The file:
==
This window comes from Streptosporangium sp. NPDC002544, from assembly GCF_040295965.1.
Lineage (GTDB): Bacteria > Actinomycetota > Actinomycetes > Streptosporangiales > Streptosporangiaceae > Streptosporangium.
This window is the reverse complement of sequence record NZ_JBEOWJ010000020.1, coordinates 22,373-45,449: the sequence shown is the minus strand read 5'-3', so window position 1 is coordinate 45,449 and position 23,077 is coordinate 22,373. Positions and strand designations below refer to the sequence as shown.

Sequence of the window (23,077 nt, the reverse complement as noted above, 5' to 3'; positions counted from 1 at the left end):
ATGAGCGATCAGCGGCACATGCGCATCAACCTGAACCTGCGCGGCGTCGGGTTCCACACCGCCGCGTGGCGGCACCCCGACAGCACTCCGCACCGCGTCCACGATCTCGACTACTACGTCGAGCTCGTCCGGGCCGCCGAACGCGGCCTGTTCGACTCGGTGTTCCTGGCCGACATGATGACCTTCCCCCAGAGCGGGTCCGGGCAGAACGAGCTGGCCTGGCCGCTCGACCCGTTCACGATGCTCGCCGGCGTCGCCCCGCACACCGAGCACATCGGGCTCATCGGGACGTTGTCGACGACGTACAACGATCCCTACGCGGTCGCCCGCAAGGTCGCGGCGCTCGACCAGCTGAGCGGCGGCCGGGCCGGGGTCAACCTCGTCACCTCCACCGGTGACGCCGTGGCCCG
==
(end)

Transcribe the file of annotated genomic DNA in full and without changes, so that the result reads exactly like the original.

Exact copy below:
This window comes from Streptosporangium sp. NPDC002544, from assembly GCF_040295965.1.
Lineage (GTDB): Bacteria > Actinomycetota > Actinomycetes > Streptosporangiales > Streptosporangiaceae > Streptosporangium.
This window is the reverse complement of sequence record NZ_JBEOWJ010000020.1, coordinates 22,373-45,449: the sequence shown is the minus strand read 5'-3', so window position 1 is coordinate 45,449 and position 23,077 is coordinate 22,373. Positions and strand designations below refer to the sequence as shown.

Sequence of the window (23,077 nt, the reverse complement as noted above, 5' to 3'; positions counted from 1 at the left end):
ATGAGCGATCAGCGGCACATGCGCATCAACCTGAACCTGCGCGGCGTCGGGTTCCACACCGCCGCGTGGCGGCACCCCGACAGCACTCCGCACCGCGTCCACGATCTCGACTACTACGTCGAGCTCGTCCGGGCCGCCGAACGCGGCCTGTTCGACTCGGTGTTCCTGGCCGACATGATGACCTTCCCCCAGAGCGGGTCCGGGCAGAACGAGCTGGCCTGGCCGCTCGACCCGTTCACGATGCTCGCCGGCGTCGCCCCGCACACCGAGCACATCGGGCTCATCGGGACGTTGTCGACGACGTACAACGATCCCTACGCGGTCGCCCGCAAGGTCGCGGCGCTCGACCAGCTGAGCGGCGGCCGGGCCGGGGTCAACCTCGTCACCTCCACCGGTGACGCCGTGGCCCG